If, like me, you need a primer on Egypt, Huffington Post has your back.

It’s not like I went there very often, but NO MORE WAFFLE FRIES!

I’ve wondered about these for years.  Thank you CL for filling me in.

In case you missed it, Top 10 SAG Award Moments.

Read an excerpt of David Sirota’s new book: Back to Our Future.

 

11 Responses to Monday Open Thread

  1. JMPrince says:

    Dead Music notables:

    Charles Elzer Loudermilk/ aka. Charlie Louvin; Country music great & Grand Ole Opry star since 1955 (w/bro Ira), likely another one of those Hall of Famer’s who’s only known by a few Gram Parsons or EmmyLou Harris fans. Was active to the end. (Jan. 26)

    Milton Babbitt: “The composer Milton Babbitt was the high priest of American academic serialism and a pioneer in the field of electronic music.”
    http://www.independent.co.uk/news/obituaries/milton-babbitt-composer-regarded-as-the-high-priest-of-american-serialism-2200088.html

    “Babbitt was director of the influential Columbia-Princeton Electronic Music Center from 1959 and Conant Professor of Music at Princeton from 1960. He also taught at the Juilliard School from 1973, where one of his most brilliant students was Stephen Sondheim. Babbitt lectured widely in the US and in Europe and received many awards and honorary degrees. In 1982 he was given the Pulitzer Prize Special Citation for “his life’s work as a distinguished and seminal American composer”. His lectures, Words about Music, were published in 1987. ”

    Much like his Princeton colleague, Roger Sessions, few may have heard of him, despite his many inventions and long career.

    Finally! Someone you’ve likely heard of. Britain’s most successful film composer: (Also via the Indy):
    “John Barry: Composer and songwriter who won five Oscars and scored 11 of the James Bond films”.

    It’s always a strange pick up band up yonder, but Milton also played the fiddle in MS as a child too. And they all played Jazz. JMP

  2. EGaluszka says:

    Apparently some Georgia legislators are planning to take the North Fulton/South Fulton issue back up. I don’t really have a problem with the proposed secession, so long as a rider is placed on the bill that requires the new county to be named Hazzard county.

  3. JMPrince says:

    And yes, unambiguously, that Winshape Foundation is very serious about Marriage. 1.0, See here:
    http://www.goodasyou.org/good_as_you/2011/01/chick-fil-as-winshape-foundation-now-partnering-with-noms-ruth-institute.html

    and more explicitly here (if I’m not censored for the CITE):
    news.change.org/stories/yes-chick-fil-a-says-we-explicitly-do-not-like-same-sex-couples

    JMP

  4. JMPrince says:

    WRT Corp Chick: Dan Cathy’s semi unhelpful corp response here, updated this eve:

    1.) Still, always a perennial problem with secondary boycotts. More helpful might be to reassure others as to your good intentions by actually mentioning the issues that are involved.

    2.) Not an uncommon occurrence everywhere, but especially historically here, is a somewhat larger issue. It need not be ‘either or’, it can be ‘both and’ too. You can look around and know several very nice, very charitable, fine & upstanding Christian folks & families that contain bigots. And who firmly believe that not only is it their right, but duty & ‘light unto the world’ that their beliefs are supportable as morally superior as a matter of course and preference generally. (Hence the still unusual ‘closed on Sundays policy’).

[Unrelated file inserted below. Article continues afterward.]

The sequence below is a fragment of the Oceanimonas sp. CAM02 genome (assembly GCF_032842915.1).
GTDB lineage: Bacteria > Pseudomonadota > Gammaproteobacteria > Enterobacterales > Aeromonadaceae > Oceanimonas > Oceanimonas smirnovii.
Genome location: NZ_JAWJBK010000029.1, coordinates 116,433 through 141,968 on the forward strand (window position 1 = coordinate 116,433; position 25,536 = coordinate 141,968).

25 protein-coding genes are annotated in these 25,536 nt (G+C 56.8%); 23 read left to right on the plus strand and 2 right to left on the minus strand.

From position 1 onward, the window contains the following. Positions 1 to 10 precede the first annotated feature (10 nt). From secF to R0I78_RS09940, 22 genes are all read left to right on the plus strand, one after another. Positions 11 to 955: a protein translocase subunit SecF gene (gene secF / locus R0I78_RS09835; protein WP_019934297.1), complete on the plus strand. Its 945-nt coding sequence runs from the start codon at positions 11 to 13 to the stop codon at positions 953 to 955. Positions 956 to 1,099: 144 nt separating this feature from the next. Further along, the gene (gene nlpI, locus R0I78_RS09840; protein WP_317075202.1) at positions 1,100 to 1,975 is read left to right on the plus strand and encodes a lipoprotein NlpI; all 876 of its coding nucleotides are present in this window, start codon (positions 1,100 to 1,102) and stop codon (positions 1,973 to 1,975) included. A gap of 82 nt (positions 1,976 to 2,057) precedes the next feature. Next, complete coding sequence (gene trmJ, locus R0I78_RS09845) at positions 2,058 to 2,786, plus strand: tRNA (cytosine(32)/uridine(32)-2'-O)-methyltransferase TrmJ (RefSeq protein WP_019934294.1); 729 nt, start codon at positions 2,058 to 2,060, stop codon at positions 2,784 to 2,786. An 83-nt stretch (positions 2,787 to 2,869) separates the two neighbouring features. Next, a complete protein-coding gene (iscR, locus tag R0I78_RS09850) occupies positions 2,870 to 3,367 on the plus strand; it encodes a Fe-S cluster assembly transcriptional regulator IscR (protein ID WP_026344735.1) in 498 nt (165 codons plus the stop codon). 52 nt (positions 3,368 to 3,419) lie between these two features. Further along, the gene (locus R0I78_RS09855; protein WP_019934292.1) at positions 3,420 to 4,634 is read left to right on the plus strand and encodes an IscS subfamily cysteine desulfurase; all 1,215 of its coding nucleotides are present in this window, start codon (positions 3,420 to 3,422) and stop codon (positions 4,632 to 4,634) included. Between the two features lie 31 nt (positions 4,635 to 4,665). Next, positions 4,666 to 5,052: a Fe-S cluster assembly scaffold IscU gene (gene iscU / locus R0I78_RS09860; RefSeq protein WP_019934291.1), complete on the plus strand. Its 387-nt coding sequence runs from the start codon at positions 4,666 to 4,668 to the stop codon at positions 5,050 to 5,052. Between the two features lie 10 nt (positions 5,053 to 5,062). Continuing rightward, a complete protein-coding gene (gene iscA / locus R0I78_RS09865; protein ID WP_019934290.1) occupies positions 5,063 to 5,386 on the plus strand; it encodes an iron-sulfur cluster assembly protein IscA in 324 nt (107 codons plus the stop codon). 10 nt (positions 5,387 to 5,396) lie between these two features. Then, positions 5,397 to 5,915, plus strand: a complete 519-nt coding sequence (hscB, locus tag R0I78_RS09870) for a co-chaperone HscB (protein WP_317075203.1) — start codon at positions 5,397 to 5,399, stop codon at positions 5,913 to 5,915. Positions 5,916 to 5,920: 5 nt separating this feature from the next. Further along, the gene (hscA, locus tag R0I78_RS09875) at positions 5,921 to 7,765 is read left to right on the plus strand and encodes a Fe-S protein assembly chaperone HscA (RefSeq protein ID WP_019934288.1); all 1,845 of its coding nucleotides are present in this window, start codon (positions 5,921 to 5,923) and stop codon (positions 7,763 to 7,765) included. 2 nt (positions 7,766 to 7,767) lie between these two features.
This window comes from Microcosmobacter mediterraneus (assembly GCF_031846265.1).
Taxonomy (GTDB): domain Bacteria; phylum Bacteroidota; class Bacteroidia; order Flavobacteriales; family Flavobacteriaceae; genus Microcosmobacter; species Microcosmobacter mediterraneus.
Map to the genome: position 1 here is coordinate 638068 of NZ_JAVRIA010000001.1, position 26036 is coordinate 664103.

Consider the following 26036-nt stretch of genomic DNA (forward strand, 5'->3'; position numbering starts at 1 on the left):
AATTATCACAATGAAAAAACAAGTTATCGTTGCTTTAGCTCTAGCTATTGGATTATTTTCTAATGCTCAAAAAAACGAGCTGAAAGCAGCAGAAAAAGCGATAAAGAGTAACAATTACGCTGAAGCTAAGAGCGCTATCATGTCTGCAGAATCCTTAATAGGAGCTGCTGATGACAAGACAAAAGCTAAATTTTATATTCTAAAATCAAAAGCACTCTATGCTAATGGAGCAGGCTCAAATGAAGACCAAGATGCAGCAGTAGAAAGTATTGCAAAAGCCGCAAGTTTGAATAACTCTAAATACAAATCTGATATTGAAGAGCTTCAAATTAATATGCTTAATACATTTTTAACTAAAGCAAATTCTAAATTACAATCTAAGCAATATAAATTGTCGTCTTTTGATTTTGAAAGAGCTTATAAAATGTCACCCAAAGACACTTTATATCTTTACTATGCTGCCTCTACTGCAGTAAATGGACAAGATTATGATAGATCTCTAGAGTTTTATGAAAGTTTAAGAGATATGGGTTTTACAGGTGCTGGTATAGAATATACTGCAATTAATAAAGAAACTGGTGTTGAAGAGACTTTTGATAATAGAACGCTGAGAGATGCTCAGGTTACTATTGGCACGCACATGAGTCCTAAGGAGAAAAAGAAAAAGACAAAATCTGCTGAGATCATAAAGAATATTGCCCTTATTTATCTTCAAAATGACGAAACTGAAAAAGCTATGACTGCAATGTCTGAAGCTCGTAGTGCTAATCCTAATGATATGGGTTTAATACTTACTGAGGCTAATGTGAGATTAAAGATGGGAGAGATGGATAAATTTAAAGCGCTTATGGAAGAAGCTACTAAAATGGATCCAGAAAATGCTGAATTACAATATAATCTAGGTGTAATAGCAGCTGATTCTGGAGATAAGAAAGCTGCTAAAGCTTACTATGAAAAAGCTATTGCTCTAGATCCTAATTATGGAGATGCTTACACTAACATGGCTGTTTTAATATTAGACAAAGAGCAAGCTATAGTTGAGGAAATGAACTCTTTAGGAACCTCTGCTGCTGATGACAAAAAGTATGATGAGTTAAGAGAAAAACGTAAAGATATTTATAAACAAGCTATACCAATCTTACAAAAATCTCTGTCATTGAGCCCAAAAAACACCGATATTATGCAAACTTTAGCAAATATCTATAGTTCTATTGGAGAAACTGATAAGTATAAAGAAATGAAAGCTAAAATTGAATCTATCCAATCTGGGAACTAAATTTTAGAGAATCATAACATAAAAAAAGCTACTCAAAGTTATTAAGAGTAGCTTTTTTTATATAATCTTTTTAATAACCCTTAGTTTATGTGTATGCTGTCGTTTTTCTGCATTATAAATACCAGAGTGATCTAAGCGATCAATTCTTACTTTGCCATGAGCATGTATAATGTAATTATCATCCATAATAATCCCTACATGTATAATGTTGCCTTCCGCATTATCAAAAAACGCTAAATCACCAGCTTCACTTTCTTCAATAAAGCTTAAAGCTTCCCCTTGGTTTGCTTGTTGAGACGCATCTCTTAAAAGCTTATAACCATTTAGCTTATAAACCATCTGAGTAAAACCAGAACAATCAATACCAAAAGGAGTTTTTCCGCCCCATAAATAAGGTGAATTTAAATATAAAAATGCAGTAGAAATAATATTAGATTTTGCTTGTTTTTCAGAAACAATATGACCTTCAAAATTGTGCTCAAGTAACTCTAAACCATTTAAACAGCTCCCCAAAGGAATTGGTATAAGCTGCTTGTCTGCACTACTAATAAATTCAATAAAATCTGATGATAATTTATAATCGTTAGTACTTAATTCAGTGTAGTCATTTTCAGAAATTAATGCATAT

It’s often a delicate balance, now as ever. The Cathys have been very generous down the years to many causes, both local & not. They’re also very conservative as to their political & operational inclinations. Still, how they treat their guests is fundamental to their business, as they clearly recognize.

    3.) Also Wholly Unrelated to the topic. If you are of a certain age, you might even know or have known some otherwise now (or then) ‘sweet’ old Southern codger who admitted to you in a weak moment perhaps that they actually belonged to the KKK. They’ll claim that ‘way back when’ or ‘when they went’ it was ‘mainly a social organization’. You took their knee and calmly told them that you knew that to be true at times. And they still were somehow prone to doing not so nice, very nasty & probably perfectly dreadful illegal things from time to time. Just for spite or ‘because it was done back then’. If they were as honest as they were elderly, they might also admit to that too.

    So each day a new world. There’s many folks making & serving waffle fries & chicken sandwiches. What makes yours different? Is it Christian love & charity? In whole or in part? Then how do we come to understand that, realistically & daily? Just some thoughts. JMP

  5. David says:

    In 1985 my father was badly burned by a car radiator and was in the hospital for an extended time. Fellow Clayton County resident Chic-fil-a founder Truett Cathy heard about it and drove me back and forth to his new summer camp (Camp Winshape) without it costing my family a dime we did not have.

    Maybe it has nothing to do with this discussion, but you will NEVER hear me say a bad word about the Cathy family.

  6. Jen B. says:

    I do not get people’s obsession with Chick-fil-a.

    “But as she learns more about the company, Ms. Anderson is wavering about where to eat when they travel to Charlotte in April.”

    Is CFA the only restaurant in Charlotte? Sheesh.

    • Ed says:

      Because it is good fast food?

      Also “If you’re eating Chick-fil-A, you’re eating anti-gay” is so dumb it isn’t funny.

      • Jen B. says:

        It’s more like I don’t understand the feelings of, “It’s Sunday! I can’t get CFA, I’m going to die!” or “OMG, where will I eat in Charlotte!” or “I need to register months in advance to get this biscuit!”

        The sandwiches aren’t *that* great.